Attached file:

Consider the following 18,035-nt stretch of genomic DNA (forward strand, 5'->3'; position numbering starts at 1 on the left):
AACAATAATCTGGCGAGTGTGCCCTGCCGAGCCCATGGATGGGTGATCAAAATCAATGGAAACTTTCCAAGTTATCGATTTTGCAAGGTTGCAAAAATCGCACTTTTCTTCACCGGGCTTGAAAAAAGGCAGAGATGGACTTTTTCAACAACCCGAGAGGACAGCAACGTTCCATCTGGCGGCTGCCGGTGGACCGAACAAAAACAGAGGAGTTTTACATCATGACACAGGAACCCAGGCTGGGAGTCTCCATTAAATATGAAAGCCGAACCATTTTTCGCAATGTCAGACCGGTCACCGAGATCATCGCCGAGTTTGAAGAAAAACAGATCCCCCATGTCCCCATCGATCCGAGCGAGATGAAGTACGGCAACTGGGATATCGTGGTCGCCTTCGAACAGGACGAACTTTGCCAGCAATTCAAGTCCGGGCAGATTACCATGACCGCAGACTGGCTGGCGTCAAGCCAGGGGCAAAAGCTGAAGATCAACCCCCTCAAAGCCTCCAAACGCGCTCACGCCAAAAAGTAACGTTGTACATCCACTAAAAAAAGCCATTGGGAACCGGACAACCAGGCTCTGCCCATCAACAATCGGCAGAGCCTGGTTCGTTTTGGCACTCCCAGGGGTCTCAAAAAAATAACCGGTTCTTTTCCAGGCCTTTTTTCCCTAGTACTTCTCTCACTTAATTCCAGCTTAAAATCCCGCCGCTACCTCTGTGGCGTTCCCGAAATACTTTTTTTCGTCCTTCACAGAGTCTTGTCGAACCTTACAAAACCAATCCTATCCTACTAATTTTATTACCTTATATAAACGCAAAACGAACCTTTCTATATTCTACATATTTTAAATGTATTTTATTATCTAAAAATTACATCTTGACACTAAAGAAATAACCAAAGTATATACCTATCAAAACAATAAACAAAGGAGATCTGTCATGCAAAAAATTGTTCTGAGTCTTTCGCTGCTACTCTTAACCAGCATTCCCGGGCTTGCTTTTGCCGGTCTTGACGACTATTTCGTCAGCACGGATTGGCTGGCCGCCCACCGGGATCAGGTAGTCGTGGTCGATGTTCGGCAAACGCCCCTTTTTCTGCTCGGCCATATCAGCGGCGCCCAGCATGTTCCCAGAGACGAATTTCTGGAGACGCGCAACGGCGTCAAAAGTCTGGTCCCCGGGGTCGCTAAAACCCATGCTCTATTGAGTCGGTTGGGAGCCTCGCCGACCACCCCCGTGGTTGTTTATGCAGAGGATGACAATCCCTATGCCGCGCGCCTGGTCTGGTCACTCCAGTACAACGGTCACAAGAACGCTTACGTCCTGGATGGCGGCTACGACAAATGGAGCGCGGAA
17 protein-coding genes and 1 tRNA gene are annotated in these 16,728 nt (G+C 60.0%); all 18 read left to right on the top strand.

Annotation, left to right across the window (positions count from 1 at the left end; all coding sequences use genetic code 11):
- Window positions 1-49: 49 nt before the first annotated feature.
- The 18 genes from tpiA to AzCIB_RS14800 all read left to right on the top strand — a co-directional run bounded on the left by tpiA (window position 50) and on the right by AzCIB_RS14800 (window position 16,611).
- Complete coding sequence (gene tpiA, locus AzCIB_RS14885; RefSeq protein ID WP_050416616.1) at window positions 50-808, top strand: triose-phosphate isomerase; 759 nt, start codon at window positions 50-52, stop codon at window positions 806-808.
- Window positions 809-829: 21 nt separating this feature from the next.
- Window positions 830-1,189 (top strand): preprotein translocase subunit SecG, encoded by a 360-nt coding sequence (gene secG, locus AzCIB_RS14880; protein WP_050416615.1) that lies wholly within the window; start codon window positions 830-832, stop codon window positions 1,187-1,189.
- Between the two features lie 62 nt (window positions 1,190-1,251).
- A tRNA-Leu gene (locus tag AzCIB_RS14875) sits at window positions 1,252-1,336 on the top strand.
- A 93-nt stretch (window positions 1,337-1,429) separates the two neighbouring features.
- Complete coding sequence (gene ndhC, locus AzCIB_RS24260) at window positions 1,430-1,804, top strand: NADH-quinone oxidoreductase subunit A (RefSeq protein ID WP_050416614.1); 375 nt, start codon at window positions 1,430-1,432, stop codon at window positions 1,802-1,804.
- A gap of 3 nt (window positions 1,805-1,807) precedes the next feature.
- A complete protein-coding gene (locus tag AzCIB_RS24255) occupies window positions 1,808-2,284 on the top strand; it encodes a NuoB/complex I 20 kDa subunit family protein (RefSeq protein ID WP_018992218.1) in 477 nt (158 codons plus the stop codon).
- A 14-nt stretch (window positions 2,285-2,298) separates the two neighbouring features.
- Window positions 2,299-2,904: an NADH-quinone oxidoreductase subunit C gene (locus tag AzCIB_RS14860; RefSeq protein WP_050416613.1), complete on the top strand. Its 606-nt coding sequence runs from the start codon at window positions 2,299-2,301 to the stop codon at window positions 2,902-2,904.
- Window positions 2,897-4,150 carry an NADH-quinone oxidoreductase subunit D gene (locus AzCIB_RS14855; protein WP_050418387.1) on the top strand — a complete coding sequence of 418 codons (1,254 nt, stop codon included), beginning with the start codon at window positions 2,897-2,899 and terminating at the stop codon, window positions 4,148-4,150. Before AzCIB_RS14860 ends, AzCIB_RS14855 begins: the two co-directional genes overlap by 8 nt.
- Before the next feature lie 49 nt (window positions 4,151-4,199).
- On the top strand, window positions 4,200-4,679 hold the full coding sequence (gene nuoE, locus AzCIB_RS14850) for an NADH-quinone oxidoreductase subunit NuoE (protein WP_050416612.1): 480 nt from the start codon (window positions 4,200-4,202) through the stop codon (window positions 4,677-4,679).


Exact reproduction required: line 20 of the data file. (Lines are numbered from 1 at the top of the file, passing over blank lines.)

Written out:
- On the top strand, window positions 4,200-4,679 hold the full coding sequence (gene nuoE, locus AzCIB_RS14850) for an NADH-quinone oxidoreductase subunit NuoE (protein WP_050416612.1): 480 nt from the start codon (window positions 4,200-4,202) through the stop codon (window positions 4,677-4,679).